Virus host interactions at the single cell level in hot springs of Yellowstone National Park

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Montana State University - Bozeman, College of Letters & Science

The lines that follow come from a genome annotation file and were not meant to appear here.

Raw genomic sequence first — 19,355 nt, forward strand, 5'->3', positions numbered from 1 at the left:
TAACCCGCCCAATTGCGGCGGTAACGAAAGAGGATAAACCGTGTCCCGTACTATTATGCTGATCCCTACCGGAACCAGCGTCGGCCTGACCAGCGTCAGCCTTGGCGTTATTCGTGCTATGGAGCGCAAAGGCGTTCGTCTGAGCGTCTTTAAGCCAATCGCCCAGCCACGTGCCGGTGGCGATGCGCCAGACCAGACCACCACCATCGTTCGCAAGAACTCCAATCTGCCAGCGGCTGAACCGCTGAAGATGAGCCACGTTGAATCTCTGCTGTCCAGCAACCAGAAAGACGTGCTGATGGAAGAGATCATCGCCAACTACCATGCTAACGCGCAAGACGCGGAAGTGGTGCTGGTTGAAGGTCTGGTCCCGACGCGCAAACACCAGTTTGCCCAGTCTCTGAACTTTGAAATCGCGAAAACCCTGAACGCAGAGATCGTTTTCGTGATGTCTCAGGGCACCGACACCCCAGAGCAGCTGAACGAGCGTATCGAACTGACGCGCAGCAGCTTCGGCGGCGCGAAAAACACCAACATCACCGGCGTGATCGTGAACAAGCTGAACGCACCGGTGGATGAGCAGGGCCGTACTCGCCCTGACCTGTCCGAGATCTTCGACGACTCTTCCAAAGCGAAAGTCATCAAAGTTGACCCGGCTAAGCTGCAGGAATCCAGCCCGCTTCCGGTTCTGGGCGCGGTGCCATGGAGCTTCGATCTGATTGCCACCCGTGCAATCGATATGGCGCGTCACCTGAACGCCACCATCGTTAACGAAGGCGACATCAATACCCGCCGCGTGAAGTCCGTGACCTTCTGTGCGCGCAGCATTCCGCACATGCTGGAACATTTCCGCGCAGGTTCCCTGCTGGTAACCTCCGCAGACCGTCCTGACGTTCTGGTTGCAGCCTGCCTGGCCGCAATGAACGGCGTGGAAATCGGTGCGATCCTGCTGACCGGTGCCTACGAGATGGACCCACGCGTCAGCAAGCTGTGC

Viruses are the most abundant biological entities on the planet and virus-host interactions are some of the most important factors in shaping microbial community structure and function and global chemical cycling. The high temperature low pH hot spring of Yellowstone National Park contain simplified microbial communities of 8-10 Archaeal species, and comparatively simple viral communities. These idealized communities that contain only viruses and their Archaeal hosts represent a model natural environment for the study of viruses and their hosts. This work presented here builds on previous population level studies of the viral and microbial communities to examine virus-host interactions at the single cell level. The identification of viral infection has long been a scourge of environmental virologist. In order to identify viral infection in natural environments we have adapted Fluorescent in situ hybridization (FISH) techniques to directly identify viral sequences. We further advance this technique to be compatible with flow cytometry analysis for the rapid quantification of viral infection of uncharacterized viruses in natural environments. This technique is used to quantify viral infection of two different viruses, previously only characterized by metagenomic sequencing analysis, in four geographically separate low pH high temperature hot springs of Yellowstone National Park. Finally, we combine viral and cellular metagenomics with cellular transcriptomics and single cell genomics to identify virus host interactions at the single cell level and identify viruses that are replicating in the hot springs. This work suggests that a majority of cells in the hot springs are interacting with viruses and that a majority of the cells are interacting with multiple viruses at any given time. We also identify RNA sequences from a majority of the viral types present in the hot springs suggesting that viral replication is occurring and is an important force in determining the structure and function of the microbial communities in these hot springs. Together these works represent a significant advancement of our understanding of virus host interactions in natural environments as well as new techniques to be used in future studies.




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